So the mom’s body is literally just shunting it away to the baby.

Shunting it away, right.  And then also putting it into the breast milk.  So mercury crosses the placenta and also into breast milk.  And so here’s one published in 1997 “Biological Trace Element Research” that shows that is concentrated into both sheep and human breast milk.

Now we have had some people as part of their prepregnancy plan go through chelation, right?

Right – we have done that a lot.  And it makes a lot of sense.

To help reduce possibly passing that on to your child.

Yes.  We did that in my wife before we chose to get pregnant, did detox first.

Here’s an interesting study looking at kids at age 7 and looking back at data from their prenatal mercury exposure levels.  You can show cognitive defects in the 7 year old kids from the prenatal exposure to methyl mercury which is basically what is in tuna fish and the vaccines.

Wow.

So giving vaccines to pregnant women when those vaccines have thimerosal in it really should be illegal.

Right.  Because you are basically just giving that to the baby. 

To the baby.  Yes, mom is going dump that into baby, into baby’s brain.  So that is just a touch of mercury.  Mercury is also associated with about a 3-fold increased risk of heart disease compared to lead having a 9-fold increased risk.  Mercury is associated with a lot of autoimmune disease, besides the neurological things with anxiety and depression, mercury is associated with cardiac arrhythmias and then with increasing autoimmunity.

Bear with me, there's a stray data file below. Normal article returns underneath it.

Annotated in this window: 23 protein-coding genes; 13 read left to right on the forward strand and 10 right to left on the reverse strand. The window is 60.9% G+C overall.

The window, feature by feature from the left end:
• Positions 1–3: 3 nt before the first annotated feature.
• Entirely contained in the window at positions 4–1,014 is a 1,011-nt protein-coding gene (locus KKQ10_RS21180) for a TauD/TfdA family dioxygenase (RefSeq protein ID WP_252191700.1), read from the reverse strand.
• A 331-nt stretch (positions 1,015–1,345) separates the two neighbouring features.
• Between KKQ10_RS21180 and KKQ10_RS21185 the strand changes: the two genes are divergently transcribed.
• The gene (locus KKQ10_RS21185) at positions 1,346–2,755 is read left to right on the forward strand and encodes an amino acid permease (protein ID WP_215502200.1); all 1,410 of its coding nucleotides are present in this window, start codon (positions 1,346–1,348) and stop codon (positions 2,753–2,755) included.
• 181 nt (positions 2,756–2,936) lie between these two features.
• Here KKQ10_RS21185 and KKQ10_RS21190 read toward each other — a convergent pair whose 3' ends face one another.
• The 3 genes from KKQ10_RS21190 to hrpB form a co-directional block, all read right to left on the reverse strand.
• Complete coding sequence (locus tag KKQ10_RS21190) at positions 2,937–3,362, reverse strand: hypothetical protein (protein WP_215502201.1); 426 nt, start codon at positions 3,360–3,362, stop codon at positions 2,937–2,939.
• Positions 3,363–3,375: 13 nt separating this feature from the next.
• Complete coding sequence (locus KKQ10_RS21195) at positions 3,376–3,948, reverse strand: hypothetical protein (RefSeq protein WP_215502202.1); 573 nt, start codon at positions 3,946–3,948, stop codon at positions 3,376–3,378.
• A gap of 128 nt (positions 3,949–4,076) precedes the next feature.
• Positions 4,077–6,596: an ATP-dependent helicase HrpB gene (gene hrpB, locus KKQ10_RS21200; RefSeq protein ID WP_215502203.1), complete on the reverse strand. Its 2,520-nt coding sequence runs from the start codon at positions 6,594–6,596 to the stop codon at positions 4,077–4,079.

That’s a lot of risk.

That’s a lot of risk, yes.  So mercury is a big deal and mercury is actually harder to treat.  It is harder to get out of the body than lead is because it is trickier.  There are not as many things that bind it, and it is not as easy to pull out.  You have to have sulfhydryl groups to bind the mercury.  Sulfhydryl groups is what gives rotten eggs its unique smell.

That sulfury smell?

That sulfury smell, yes.  So natural things that have sulfhydryl include eggs, garlic, onions, things like that.  But all the chelators which we will talk more about – they all have a strong sulfury smell to them if they are going to bind mercury.  So again –

So there are plenty of good reasons to get it out!

Lots of good reasons to get it out – that’s right.